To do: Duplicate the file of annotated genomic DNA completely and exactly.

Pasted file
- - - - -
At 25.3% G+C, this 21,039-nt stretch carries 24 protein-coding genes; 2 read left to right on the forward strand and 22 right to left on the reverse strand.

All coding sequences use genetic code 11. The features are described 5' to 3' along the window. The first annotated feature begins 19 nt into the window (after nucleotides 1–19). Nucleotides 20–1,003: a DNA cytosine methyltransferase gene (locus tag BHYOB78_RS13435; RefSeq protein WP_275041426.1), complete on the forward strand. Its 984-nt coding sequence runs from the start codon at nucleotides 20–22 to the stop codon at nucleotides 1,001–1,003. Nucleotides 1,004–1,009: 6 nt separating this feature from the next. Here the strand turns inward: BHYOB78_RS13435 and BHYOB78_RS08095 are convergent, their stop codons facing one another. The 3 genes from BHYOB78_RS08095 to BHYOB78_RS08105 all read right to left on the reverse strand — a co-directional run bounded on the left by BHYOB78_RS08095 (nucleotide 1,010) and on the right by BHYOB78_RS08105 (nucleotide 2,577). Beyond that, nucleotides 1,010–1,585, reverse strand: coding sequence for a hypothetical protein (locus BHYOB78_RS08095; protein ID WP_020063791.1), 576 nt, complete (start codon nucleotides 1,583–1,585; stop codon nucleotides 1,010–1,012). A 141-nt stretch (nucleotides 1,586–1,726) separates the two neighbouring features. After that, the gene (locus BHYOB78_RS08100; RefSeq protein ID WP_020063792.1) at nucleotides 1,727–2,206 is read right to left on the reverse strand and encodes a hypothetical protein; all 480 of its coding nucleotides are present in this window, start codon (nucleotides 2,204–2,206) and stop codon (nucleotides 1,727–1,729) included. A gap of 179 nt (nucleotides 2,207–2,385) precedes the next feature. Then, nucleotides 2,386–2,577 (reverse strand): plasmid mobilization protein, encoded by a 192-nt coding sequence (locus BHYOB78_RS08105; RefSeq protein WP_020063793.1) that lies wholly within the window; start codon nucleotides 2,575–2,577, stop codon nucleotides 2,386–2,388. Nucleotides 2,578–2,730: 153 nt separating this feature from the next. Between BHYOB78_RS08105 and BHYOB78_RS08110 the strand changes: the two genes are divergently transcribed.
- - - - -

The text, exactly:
At 25.3% G+C, this 21,039-nt stretch carries 24 protein-coding genes; 2 read left to right on the forward strand and 22 right to left on the reverse strand.

All coding sequences use genetic code 11. The features are described 5' to 3' along the window. The first annotated feature begins 19 nt into the window (after nucleotides 1–19). Nucleotides 20–1,003: a DNA cytosine methyltransferase gene (locus tag BHYOB78_RS13435; RefSeq protein WP_275041426.1), complete on the forward strand. Its 984-nt coding sequence runs from the start codon at nucleotides 20–22 to the stop codon at nucleotides 1,001–1,003. Nucleotides 1,004–1,009: 6 nt separating this feature from the next. Here the strand turns inward: BHYOB78_RS13435 and BHYOB78_RS08095 are convergent, their stop codons facing one another. The 3 genes from BHYOB78_RS08095 to BHYOB78_RS08105 all read right to left on the reverse strand — a co-directional run bounded on the left by BHYOB78_RS08095 (nucleotide 1,010) and on the right by BHYOB78_RS08105 (nucleotide 2,577). Beyond that, nucleotides 1,010–1,585, reverse strand: coding sequence for a hypothetical protein (locus BHYOB78_RS08095; protein ID WP_020063791.1), 576 nt, complete (start codon nucleotides 1,583–1,585; stop codon nucleotides 1,010–1,012). A 141-nt stretch (nucleotides 1,586–1,726) separates the two neighbouring features. After that, the gene (locus BHYOB78_RS08100; RefSeq protein ID WP_020063792.1) at nucleotides 1,727–2,206 is read right to left on the reverse strand and encodes a hypothetical protein; all 480 of its coding nucleotides are present in this window, start codon (nucleotides 2,204–2,206) and stop codon (nucleotides 1,727–1,729) included. A gap of 179 nt (nucleotides 2,207–2,385) precedes the next feature. Then, nucleotides 2,386–2,577 (reverse strand): plasmid mobilization protein, encoded by a 192-nt coding sequence (locus BHYOB78_RS08105; RefSeq protein WP_020063793.1) that lies wholly within the window; start codon nucleotides 2,575–2,577, stop codon nucleotides 2,386–2,388. Nucleotides 2,578–2,730: 153 nt separating this feature from the next. Between BHYOB78_RS08105 and BHYOB78_RS08110 the strand changes: the two genes are divergently transcribed.